required string currency_symbol = 1;
    required int32 amount = 2;
    required string customer_address = 3;
    required string vendor_address = 4;
    optional string review_text = 5;
    optional uint32 rating = 6;
    repeated DetailedReview detailed_review = 7;
    required PoPR popr = 8;
    required uint32 chlu_version = 9;
    required string hash = 10;
    required string prev = 11;
Field Description
currency_symbol The currency symbol of the cryptocurrency used to make the payment.
amount Number of base units in currency (e.g. Satoshis when using BTC).
customer_address Address of the customer in the selected cryptocurrency
vendor_address Address of the vendor in the selected cryptocurrency
review_text The text of the review left by the customer. Optional because the customer can choose to not review.
rating The overall rating, from 1 to 5, left by the customer. Optional because the customer can choose to not provide a rating.
detailed_review A list of DetailedReview that contains any other details a marketplace wants to capture about the review.
popr The Proof of Payment Request sent by the vendor to the customer. The customer wallet must include this to allow validation of the review.
hash The SHA256 hash of all the contents of the ReviewRecord. This is useful for validating the review, as described in the Validating a Review section.
prev The IPFS location of the most recent review record created by the customer, if any.


Marketplaces are free to require customers to provide any details in a review, as shown in the attributes field of PoPR. The Customer Wallet must show present these in a way that the Customer can answer the required review questions.

Saving Review Records

The entire contents of the review record are hashed using SHA256 and saved in the hash field. Further, the entire contents (apart from the hash) are encrypted using the vendor public encryption key accessible from IPFS. The location of the encryption key is included in the PoPR.

Payment Record

This is the transaction details stored on the blockchain. For example, on Bitcoin the customer address, the vendor address and the amount are available as inputs and outputs.

    message PaymentRecord {
        required string customer_address = 1;
        required string vendor_address = 2;
        required int32 amount = 3;
        required ReviewRecord review_record = 4;
Field Description
customer_address Address of the customer in the selected cryptocurrency
vendor_address Address of the vendor in the selected cryptocurrency
amount Number of base units in currency (e.g. Satoshis when using BTC)
review_record The IPFS content address where the review is stored

Vendor Wallet Setup

The vendor wallet setup has to achieve the following goals:

  1. Enable marketplaces to sign a PoPR.
  2. Enable wallets to sign a PoPR when directly sending a payment request.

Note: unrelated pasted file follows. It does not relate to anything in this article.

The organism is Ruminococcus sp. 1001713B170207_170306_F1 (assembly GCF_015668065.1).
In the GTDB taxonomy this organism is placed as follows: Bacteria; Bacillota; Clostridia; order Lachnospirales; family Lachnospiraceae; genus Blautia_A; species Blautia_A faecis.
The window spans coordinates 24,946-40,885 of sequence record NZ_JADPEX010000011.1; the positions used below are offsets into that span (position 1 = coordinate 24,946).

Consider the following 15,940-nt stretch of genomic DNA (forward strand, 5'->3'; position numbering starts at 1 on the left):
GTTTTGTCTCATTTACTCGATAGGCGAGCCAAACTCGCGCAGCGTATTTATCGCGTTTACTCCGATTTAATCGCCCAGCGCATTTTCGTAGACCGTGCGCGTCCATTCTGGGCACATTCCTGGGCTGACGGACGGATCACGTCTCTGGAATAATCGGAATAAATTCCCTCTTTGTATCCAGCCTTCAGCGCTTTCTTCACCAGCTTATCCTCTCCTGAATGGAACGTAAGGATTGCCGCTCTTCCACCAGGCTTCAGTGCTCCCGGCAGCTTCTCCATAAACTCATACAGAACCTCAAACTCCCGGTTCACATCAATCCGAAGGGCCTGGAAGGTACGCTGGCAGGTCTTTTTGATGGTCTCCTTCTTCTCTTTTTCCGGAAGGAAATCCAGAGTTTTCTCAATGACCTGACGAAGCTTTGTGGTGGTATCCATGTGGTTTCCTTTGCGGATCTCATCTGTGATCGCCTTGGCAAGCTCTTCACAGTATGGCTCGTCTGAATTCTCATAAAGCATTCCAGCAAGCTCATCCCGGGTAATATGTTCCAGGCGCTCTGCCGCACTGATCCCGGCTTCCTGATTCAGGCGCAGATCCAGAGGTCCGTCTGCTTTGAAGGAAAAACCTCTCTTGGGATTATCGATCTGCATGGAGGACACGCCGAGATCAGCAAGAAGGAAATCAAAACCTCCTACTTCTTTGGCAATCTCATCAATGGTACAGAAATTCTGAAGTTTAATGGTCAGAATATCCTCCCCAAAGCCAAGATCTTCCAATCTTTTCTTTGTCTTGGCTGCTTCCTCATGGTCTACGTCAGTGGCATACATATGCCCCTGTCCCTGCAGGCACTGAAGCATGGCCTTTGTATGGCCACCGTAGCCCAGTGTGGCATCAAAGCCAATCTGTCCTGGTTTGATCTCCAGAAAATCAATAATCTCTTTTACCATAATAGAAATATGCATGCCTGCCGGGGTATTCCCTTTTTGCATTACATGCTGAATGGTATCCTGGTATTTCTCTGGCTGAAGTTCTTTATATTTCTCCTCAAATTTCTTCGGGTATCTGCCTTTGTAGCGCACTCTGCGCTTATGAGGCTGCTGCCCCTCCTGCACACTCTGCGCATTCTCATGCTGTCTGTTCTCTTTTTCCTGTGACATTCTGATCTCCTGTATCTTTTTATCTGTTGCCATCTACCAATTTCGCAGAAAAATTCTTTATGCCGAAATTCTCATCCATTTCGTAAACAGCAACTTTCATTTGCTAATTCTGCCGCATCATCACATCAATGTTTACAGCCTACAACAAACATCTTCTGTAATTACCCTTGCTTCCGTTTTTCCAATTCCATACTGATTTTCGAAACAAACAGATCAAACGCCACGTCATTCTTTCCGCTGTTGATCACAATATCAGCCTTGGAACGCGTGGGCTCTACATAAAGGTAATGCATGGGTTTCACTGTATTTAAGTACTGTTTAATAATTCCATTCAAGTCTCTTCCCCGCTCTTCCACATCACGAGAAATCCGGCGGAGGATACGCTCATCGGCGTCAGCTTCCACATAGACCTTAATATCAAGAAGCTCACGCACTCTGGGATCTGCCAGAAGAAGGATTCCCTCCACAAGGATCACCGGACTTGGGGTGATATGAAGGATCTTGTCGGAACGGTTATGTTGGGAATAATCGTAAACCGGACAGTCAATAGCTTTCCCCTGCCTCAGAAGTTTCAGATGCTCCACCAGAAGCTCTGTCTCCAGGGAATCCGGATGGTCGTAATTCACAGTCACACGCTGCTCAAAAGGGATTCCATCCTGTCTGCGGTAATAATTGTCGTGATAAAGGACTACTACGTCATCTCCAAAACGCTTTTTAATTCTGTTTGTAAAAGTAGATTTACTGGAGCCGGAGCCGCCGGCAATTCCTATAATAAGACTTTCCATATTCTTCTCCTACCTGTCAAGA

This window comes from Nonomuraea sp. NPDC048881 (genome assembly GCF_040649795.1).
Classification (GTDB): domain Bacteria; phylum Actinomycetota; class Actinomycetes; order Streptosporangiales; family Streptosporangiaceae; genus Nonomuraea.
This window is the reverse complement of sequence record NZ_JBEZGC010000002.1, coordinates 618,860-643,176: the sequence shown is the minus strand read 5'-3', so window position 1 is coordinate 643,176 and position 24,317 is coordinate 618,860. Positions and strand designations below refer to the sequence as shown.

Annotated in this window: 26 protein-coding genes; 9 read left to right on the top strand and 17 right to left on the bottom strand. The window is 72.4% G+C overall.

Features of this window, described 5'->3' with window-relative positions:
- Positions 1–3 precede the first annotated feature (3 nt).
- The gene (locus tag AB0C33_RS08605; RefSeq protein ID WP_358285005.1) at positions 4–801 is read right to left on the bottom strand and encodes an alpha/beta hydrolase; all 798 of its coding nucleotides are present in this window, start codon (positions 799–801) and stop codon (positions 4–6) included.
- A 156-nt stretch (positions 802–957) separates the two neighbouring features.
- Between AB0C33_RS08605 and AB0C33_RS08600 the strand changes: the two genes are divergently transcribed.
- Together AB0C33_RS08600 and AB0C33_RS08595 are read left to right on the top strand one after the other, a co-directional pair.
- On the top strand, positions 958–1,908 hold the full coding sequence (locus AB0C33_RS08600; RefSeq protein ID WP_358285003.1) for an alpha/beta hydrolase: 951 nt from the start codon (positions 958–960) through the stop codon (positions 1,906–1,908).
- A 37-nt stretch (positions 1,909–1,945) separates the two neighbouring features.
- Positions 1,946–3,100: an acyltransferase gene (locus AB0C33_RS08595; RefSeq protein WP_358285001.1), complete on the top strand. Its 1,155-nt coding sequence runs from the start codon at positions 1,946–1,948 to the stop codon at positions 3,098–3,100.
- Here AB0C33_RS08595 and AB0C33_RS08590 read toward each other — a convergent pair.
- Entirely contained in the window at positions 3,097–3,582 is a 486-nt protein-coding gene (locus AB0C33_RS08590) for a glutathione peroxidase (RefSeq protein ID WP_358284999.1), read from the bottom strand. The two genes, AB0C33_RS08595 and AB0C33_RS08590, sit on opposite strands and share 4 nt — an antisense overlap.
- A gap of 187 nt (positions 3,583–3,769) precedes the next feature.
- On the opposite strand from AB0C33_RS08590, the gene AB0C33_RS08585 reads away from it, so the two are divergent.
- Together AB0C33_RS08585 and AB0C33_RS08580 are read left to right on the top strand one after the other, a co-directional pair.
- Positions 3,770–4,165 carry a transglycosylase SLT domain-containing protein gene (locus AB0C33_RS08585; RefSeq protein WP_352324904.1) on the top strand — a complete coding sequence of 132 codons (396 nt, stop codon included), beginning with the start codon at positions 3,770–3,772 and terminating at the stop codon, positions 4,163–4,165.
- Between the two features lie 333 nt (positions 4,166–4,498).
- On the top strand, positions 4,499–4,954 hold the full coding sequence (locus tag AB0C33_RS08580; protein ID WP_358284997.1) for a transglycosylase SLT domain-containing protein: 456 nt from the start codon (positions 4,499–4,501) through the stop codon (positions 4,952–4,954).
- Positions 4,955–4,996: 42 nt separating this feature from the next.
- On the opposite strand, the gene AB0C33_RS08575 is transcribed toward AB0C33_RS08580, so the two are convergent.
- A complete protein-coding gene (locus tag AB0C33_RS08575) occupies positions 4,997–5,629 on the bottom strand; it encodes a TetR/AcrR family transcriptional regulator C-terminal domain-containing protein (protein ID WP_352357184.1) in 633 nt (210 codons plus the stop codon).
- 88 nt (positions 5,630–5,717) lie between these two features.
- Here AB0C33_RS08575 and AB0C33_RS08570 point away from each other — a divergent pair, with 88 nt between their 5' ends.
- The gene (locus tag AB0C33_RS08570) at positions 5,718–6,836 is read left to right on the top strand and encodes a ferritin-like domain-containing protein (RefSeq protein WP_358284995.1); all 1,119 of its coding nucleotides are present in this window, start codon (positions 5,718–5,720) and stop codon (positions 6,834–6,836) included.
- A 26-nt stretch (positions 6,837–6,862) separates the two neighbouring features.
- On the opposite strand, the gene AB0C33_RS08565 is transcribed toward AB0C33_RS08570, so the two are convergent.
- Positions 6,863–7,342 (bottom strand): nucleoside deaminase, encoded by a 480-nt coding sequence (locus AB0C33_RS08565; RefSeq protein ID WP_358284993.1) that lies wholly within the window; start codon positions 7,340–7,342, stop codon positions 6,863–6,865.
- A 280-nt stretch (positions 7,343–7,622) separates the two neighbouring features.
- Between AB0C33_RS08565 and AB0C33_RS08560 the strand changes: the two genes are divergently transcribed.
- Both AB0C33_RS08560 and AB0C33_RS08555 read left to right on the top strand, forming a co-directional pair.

3. Enable reviews to be encrypted by customer wallets.

To achieve the above, the following key pairs have to be generated and managed by the wallet:

  1. Key pair used to sign and verify PoPR.
  2. Key pair used to encrypt and decrypt Review Record.

Setup Signing Key Pair (Sv, Pv)

When the vendor is setting up their wallet for the first time, a new key pair should be generated to be used for signing the PoPR. The key pair should be an elliptical curve key pair using the same curve as the one used in bitcoin - secp256k1.

This key pair is different from the key pair used to generate bitcoin or other cryptocurrencies key pairs and addresses.

The wallet needs to store the private key, Sv, in the wallet's persistent storage and let the vendor know this key is important to keep receiving reviews that can be validated in the future.

The public key, Pv, is sent to the marketplace when the vendor registers with a marketplace. Any reviews that have been signed by keys that are in turn signed by Pv are considered to be reviews for sales made by the vendor V.

Wallets can also allow a means for the vendor to export this key pair for safe keeping. In such cases wallets should allow importing the exported key to reinitialised the wallet.

Setup Encryption key pair (Sve, Pve)

Wallets have to generate another key pair of type RSA with 2048 length. The public key of this key pair is signed by the key Sv and the signed public key is then saved on IPFS. The location of this signed encryption key Pve is sent to the marketplace during vendor registration.

The sequence diagram shows the wallet setup for vendor wallet.

Sequence diagram for generating vendor's signing and encryption keys and publishing them on IPFS

Exporting Wallet

At the time of exporting wallet data so that it can be used in another Chlu wallet, the wallet has to export all of the following:

  1. Enough information so that key pairs for all the blockchains used by the vendor can be imported in other wallets. Most key pairs can be exported as mnemonics and key paths, but others like Ethereum require a secret that can be saved. Chlu wallets should export all such required information for all cryptocurrencies supported.
  2. Wallets should export the signing and encryption key pairs as well. A mnemonic can be used to export the signing key pair, and an RSA encryption key should be exported in PEM/base64 format
  3. Finally, wallets have to export the IPFS RSA key used to publish content under the vendor's name.

Customer Wallet Setup

Setting up a customer wallet is less involved than the vendor wallet. The wallet should enable the customer to import keys or create new keys for all the cryptocurrencies supported by the wallet.

The wallet must also allow exporting all the keys in the same way as described in the Exporting Wallet section.

The wallet setup should also make sure that there is a means to connect with, read and write to IPFS.

Setup Review Signing Keys

Customer wallets should generate a key pair for signing reviews. The key pair should be an elliptical curve key pair using the same curve as the one used in bitcoin - secp256k1.

This key is used by the customer wallet to update the review or even defer writing the first review until after the product has been received. The section 'Updating a review' describes this in detail.